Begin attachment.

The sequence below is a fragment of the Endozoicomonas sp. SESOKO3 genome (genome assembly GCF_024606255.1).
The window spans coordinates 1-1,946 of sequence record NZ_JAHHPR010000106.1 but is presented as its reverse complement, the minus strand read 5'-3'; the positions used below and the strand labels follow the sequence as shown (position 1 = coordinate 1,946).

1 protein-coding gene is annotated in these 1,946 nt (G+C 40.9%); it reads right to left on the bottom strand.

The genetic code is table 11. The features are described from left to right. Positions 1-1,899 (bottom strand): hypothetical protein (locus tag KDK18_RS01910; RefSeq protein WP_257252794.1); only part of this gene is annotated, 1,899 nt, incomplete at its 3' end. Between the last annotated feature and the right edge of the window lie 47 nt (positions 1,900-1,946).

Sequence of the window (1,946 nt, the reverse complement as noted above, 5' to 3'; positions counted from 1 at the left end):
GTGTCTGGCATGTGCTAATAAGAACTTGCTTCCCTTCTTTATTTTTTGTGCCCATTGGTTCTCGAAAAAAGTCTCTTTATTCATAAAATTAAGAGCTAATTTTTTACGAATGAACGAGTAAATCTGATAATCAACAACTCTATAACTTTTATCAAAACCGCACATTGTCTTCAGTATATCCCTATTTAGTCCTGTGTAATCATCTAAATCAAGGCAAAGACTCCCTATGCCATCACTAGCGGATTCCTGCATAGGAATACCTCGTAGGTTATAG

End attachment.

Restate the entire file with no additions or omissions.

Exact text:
The sequence below is a fragment of the Endozoicomonas sp. SESOKO3 genome (genome assembly GCF_024606255.1).
The window spans coordinates 1-1,946 of sequence record NZ_JAHHPR010000106.1 but is presented as its reverse complement, the minus strand read 5'-3'; the positions used below and the strand labels follow the sequence as shown (position 1 = coordinate 1,946).

1 protein-coding gene is annotated in these 1,946 nt (G+C 40.9%); it reads right to left on the bottom strand.

The genetic code is table 11. The features are described from left to right. Positions 1-1,899 (bottom strand): hypothetical protein (locus tag KDK18_RS01910; RefSeq protein WP_257252794.1); only part of this gene is annotated, 1,899 nt, incomplete at its 3' end. Between the last annotated feature and the right edge of the window lie 47 nt (positions 1,900-1,946).

Sequence of the window (1,946 nt, the reverse complement as noted above, 5' to 3'; positions counted from 1 at the left end):
GTGTCTGGCATGTGCTAATAAGAACTTGCTTCCCTTCTTTATTTTTTGTGCCCATTGGTTCTCGAAAAAAGTCTCTTTATTCATAAAATTAAGAGCTAATTTTTTACGAATGAACGAGTAAATCTGATAATCAACAACTCTATAACTTTTATCAAAACCGCACATTGTCTTCAGTATATCCCTATTTAGTCCTGTGTAATCATCTAAATCAAGGCAAAGACTCCCTATGCCATCACTAGCGGATTCCTGCATAGGAATACCTCGTAGGTTATAG